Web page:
Patient Info
Ethnicity: Any
Gender: All
Age: Adolescents / Teenagers (14 to 19),Adults
Average Cost
$150 - $150
Payment Methods
Sliding Scale: No
Accepts Credit Cards: No
Accepted Insurance Plans: Aetna

Tamra Evans-Wittman
(480) 540-0850
Mesa, AZ
Practice Areas
Childhood & Adolescence, Clinical Mental Health, Eating Disorders, Couples & Family, Depression/Grief/Chronically or Terminally Ill
Certifications
National Certified Counselor

Cristi Soiya
(480) 773-6502
Scottsdale, AZ
Practice Areas
Addictions and Dependency, Childhood & Adolescence, Eating Disorders, Couples & Family, Depression/Grief/Chronically or Terminally Ill
Certifications
National Certified Counselor

Data Provided by:

Relationships and Disordered Eating

Provided By: 

Relationships and Disordered Eating

Rebecca Cooper - 7/11/2007

I have learned many things about myself that I did not know when I had an eating disorder. One is that food was my best friend, my primary relationship. I "went" to food like some people would go to a trusted friend or confidant.

When Food is the Primary Relationship
Relationships take time and energy to develop, but so does disordered eating. I spent so much time around the thoughts of what or what not to eat, eating, and then hiding what I had done, that I didn't have the time necessary to create healthy, authentic relationships. I was uncomfortable being around other people because I felt inadequate and ashamed of my eating disorder. I was afraid that they would find out about my secret and confirm that I was a bad person. It felt safer and more comfortable to be at home alone with my eating disorder than trying to fit in socially. Using food in this manner prevented me from building social skills.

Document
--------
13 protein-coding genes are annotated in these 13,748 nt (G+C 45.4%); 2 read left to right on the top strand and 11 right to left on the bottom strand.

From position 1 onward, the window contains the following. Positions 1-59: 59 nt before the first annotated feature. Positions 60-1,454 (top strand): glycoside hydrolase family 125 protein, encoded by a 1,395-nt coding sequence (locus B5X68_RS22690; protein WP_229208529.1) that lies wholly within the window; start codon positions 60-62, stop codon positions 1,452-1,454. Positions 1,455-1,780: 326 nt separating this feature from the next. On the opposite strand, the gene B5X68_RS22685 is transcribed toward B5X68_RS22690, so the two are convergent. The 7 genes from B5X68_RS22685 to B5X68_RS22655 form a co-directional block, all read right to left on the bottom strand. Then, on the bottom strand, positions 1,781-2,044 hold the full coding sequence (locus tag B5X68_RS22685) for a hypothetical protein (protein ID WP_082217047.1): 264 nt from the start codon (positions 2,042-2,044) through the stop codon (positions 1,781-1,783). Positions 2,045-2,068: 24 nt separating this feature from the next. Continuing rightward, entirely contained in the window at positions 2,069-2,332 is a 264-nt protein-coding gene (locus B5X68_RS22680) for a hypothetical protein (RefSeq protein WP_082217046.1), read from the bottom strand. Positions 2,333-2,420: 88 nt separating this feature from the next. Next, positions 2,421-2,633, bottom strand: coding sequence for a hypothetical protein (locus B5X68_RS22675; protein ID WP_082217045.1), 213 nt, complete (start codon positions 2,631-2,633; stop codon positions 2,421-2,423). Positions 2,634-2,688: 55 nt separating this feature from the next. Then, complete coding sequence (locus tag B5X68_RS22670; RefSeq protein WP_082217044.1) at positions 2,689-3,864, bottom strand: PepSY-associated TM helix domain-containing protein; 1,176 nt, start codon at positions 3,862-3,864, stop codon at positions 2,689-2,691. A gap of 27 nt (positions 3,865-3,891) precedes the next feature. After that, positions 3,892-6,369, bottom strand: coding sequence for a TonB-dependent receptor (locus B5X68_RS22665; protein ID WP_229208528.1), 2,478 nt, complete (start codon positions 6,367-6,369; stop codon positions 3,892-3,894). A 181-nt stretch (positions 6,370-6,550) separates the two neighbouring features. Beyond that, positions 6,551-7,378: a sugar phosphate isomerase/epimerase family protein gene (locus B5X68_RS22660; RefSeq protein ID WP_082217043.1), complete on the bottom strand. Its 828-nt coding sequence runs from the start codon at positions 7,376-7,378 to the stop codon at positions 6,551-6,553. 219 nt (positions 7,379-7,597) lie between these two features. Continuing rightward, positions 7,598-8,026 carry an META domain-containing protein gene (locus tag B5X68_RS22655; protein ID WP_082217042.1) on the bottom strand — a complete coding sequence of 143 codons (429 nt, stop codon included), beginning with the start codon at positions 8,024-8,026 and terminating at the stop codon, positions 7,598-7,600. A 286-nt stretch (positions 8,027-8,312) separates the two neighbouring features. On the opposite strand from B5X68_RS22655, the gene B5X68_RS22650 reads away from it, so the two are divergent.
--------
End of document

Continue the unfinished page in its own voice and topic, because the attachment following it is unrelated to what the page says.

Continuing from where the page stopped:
It was also impossible for me to be honest, which is important in relationships, because I had to hide what I was doing -exercising to extreme, spending huge amounts of time, energy and money on bingeing and purging, disappearing after meals, etc. Although communication is part of any social interaction, when I was in the depths of my eating disorder, I had nothing to talk about. Was I going to say that I ate a quart of ice cream by myself last night? The disorder took the place of hobbies, interests, and other activities that most people find interesting.
So, although food seemed like my "best" friend, the shame of it robbed me of any other relationship. It even prevented me from knowing and being the real me. Eventually, it became necessary to give up the eating disorder in order to find out who I was. It became more important for me to experience love than to hold onto the eating disorder.

Replacing Food with Friends
One important part of recovery, then, is being able to speak the truth, instead of hiding behind food. Learning skills such as negotiation, humor, anger management, compromise, and cooperation is essential to that process. If you have used an eating disorder as means of communication, developing these skills will take courage and practice.
Also, in order to have an authentic, healthy relationship with another person, you must be willing to get to know yourself and then be vulnerable enough to share that self, faults and all. Pretending to be someone other than who ...